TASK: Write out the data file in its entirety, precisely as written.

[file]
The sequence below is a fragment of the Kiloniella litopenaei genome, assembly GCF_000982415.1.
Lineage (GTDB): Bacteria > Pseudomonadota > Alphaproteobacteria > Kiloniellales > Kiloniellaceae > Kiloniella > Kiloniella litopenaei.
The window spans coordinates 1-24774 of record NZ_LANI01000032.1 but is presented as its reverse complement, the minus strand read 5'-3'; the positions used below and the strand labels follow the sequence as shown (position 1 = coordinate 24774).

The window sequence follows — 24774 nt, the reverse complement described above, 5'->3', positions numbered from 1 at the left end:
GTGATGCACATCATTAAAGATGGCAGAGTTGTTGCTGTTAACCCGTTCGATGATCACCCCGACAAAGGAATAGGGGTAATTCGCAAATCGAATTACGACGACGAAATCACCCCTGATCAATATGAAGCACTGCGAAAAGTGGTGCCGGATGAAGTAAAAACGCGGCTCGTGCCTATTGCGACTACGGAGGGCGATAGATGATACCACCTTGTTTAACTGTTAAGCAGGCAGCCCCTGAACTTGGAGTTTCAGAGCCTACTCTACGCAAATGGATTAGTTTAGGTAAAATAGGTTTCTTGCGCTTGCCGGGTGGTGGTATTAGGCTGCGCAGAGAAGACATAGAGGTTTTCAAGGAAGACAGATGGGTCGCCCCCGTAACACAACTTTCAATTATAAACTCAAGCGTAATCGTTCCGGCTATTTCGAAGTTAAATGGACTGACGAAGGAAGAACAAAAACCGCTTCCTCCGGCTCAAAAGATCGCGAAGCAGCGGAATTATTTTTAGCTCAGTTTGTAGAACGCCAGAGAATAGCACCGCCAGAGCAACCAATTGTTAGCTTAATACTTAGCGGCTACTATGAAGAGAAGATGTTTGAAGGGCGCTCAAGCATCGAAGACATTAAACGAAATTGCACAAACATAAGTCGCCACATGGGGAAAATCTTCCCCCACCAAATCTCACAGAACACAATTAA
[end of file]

The sequence below is a fragment of the Kiloniella litopenaei genome, assembly GCF_000982415.1.
Lineage (GTDB): Bacteria > Pseudomonadota > Alphaproteobacteria > Kiloniellales > Kiloniellaceae > Kiloniella > Kiloniella litopenaei.
The window spans coordinates 1-24774 of record NZ_LANI01000032.1 but is presented as its reverse complement, the minus strand read 5'-3'; the positions used below and the strand labels follow the sequence as shown (position 1 = coordinate 24774).

The window sequence follows — 24774 nt, the reverse complement described above, 5'->3', positions numbered from 1 at the left end:
GTGATGCACATCATTAAAGATGGCAGAGTTGTTGCTGTTAACCCGTTCGATGATCACCCCGACAAAGGAATAGGGGTAATTCGCAAATCGAATTACGACGACGAAATCACCCCTGATCAATATGAAGCACTGCGAAAAGTGGTGCCGGATGAAGTAAAAACGCGGCTCGTGCCTATTGCGACTACGGAGGGCGATAGATGATACCACCTTGTTTAACTGTTAAGCAGGCAGCCCCTGAACTTGGAGTTTCAGAGCCTACTCTACGCAAATGGATTAGTTTAGGTAAAATAGGTTTCTTGCGCTTGCCGGGTGGTGGTATTAGGCTGCGCAGAGAAGACATAGAGGTTTTCAAGGAAGACAGATGGGTCGCCCCCGTAACACAACTTTCAATTATAAACTCAAGCGTAATCGTTCCGGCTATTTCGAAGTTAAATGGACTGACGAAGGAAGAACAAAAACCGCTTCCTCCGGCTCAAAAGATCGCGAAGCAGCGGAATTATTTTTAGCTCAGTTTGTAGAACGCCAGAGAATAGCACCGCCAGAGCAACCAATTGTTAGCTTAATACTTAGCGGCTACTATGAAGAGAAGATGTTTGAAGGGCGCTCAAGCATCGAAGACATTAAACGAAATTGCACAAACATAAGTCGCCACATGGGGAAAATCTTCCCCCACCAAATCTCACAGAACACAATTAA